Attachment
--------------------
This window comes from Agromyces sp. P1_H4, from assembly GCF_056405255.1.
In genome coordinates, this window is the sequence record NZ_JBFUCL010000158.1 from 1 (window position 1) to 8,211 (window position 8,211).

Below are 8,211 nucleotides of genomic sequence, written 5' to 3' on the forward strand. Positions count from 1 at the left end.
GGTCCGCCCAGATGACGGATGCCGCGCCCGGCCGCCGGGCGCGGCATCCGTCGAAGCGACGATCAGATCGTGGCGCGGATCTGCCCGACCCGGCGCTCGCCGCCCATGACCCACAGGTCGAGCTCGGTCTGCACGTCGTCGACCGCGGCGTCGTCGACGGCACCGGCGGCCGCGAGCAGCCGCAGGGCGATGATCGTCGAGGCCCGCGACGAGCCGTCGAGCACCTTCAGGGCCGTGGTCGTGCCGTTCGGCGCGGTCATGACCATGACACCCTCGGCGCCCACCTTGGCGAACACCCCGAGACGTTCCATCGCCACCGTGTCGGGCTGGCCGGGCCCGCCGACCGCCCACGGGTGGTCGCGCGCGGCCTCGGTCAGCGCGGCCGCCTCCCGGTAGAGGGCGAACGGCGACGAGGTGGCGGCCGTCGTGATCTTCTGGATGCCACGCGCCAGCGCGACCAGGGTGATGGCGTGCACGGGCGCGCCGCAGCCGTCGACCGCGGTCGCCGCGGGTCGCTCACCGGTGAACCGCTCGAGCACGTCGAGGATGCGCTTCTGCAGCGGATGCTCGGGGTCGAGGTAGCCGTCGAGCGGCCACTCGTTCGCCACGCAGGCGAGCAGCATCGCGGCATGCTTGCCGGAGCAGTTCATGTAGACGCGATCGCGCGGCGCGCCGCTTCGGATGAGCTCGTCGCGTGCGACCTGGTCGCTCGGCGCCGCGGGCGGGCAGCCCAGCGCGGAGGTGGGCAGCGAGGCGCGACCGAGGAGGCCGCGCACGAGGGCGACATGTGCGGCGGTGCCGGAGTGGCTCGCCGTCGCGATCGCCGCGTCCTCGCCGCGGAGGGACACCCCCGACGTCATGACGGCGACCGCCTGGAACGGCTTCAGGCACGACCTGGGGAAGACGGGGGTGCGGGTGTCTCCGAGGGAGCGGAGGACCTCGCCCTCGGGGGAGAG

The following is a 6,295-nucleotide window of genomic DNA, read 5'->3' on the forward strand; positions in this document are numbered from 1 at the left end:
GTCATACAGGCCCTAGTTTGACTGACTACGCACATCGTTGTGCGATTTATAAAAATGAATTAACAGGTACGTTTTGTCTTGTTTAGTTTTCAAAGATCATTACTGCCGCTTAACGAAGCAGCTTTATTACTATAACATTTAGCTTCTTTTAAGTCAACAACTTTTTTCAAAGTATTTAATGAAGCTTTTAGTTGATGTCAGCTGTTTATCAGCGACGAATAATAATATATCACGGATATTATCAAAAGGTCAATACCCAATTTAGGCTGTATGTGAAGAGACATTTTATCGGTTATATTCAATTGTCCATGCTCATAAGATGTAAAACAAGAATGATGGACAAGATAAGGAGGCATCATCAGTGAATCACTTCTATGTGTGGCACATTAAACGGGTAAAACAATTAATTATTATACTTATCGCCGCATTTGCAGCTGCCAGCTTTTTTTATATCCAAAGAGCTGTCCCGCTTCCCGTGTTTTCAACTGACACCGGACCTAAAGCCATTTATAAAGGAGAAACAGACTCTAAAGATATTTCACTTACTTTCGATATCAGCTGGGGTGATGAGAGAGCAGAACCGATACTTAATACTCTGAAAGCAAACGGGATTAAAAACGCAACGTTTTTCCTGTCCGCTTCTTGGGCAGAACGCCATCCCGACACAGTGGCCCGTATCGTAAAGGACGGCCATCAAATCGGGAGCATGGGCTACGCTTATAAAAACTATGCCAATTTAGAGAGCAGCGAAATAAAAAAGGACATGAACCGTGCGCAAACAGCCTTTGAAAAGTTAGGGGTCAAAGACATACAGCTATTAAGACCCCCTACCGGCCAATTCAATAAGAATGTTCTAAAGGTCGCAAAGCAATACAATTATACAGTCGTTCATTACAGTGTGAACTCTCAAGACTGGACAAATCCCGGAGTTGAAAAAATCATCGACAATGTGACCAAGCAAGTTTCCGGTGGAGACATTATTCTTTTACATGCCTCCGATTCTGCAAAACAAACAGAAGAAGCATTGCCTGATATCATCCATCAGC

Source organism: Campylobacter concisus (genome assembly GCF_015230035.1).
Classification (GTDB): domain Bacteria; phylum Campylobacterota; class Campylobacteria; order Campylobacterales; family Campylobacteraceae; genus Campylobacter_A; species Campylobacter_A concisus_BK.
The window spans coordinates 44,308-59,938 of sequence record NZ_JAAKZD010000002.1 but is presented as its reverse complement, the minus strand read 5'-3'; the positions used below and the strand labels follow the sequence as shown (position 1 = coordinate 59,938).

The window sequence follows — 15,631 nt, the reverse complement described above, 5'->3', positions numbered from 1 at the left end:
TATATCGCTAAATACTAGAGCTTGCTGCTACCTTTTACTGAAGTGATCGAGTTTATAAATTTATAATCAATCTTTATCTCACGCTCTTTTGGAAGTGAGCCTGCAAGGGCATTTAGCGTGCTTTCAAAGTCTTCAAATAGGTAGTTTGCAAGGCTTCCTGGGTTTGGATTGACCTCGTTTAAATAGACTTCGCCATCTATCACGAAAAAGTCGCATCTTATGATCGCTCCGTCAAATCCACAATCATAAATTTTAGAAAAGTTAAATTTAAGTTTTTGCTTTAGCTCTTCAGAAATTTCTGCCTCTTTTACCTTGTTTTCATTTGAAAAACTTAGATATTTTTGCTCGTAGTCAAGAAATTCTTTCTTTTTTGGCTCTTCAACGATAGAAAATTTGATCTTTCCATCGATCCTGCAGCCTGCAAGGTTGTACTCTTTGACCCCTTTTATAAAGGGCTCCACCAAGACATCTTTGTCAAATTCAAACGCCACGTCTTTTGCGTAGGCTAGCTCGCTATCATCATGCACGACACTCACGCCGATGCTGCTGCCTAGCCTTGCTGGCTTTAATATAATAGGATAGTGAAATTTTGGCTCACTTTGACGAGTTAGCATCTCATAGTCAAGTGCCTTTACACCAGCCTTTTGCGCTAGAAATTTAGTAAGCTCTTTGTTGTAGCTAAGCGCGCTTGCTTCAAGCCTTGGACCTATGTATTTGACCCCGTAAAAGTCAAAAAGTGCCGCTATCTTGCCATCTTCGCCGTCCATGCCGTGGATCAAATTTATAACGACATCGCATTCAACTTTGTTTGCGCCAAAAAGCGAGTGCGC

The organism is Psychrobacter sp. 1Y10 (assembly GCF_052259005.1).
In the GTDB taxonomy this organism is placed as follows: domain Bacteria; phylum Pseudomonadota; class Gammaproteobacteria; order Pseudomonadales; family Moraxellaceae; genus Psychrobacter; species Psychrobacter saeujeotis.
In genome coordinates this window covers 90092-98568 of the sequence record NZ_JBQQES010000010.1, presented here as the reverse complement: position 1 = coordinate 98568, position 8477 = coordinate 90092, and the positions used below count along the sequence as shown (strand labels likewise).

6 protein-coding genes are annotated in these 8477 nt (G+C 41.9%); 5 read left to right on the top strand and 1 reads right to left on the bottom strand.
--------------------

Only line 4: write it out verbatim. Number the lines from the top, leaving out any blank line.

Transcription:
GGTCCGCCCAGATGACGGATGCCGCGCCCGGCCGCCGGGCGCGGCATCCGTCGAAGCGACGATCAGATCGTGGCGCGGATCTGCCCGACCCGGCGCTCGCCGCCCATGACCCACAGGTCGAGCTCGGTCTGCACGTCGTCGACCGCGGCGTCGTCGACGGCACCGGCGGCCGCGAGCAGCCGCAGGGCGATGATCGTCGAGGCCCGCGACGAGCCGTCGAGCACCTTCAGGGCCGTGGTCGTGCCGTTCGGCGCGGTCATGACCATGACACCCTCGGCGCCCACCTTGGCGAACACCCCGAGACGTTCCATCGCCACCGTGTCGGGCTGGCCGGGCCCGCCGACCGCCCACGGGTGGTCGCGCGCGGCCTCGGTCAGCGCGGCCGCCTCCCGGTAGAGGGCGAACGGCGACGAGGTGGCGGCCGTCGTGATCTTCTGGATGCCACGCGCCAGCGCGACCAGGGTGATGGCGTGCACGGGCGCGCCGCAGCCGTCGACCGCGGTCGCCGCGGGTCGCTCACCGGTGAACCGCTCGAGCACGTCGAGGATGCGCTTCTGCAGCGGATGCTCGGGGTCGAGGTAGCCGTCGAGCGGCCACTCGTTCGCCACGCAGGCGAGCAGCATCGCGGCATGCTTGCCGGAGCAGTTCATGTAGACGCGATCGCGCGGCGCGCCGCTTCGGATGAGCTCGTCGCGTGCGACCTGGTCGCTCGGCGCCGCGGGCGGGCAGCCCAGCGCGGAGGTGGGCAGCGAGGCGCGACCGAGGAGGCCGCGCACGAGGGCGACATGTGCGGCGGTGCCGGAGTGGCTCGCCGTCGCGATCGCCGCGTCCTCGCCGCGGAGGGACACCCCCGACGTCATGACGGCGACCGCCTGGAACGGCTTCAGGCACGACCTGGGGAAGACGGGGGTGCGGGTGTCTCCGAGGGAGCGGAGGACCTCGCCCTCGGGGGAGAG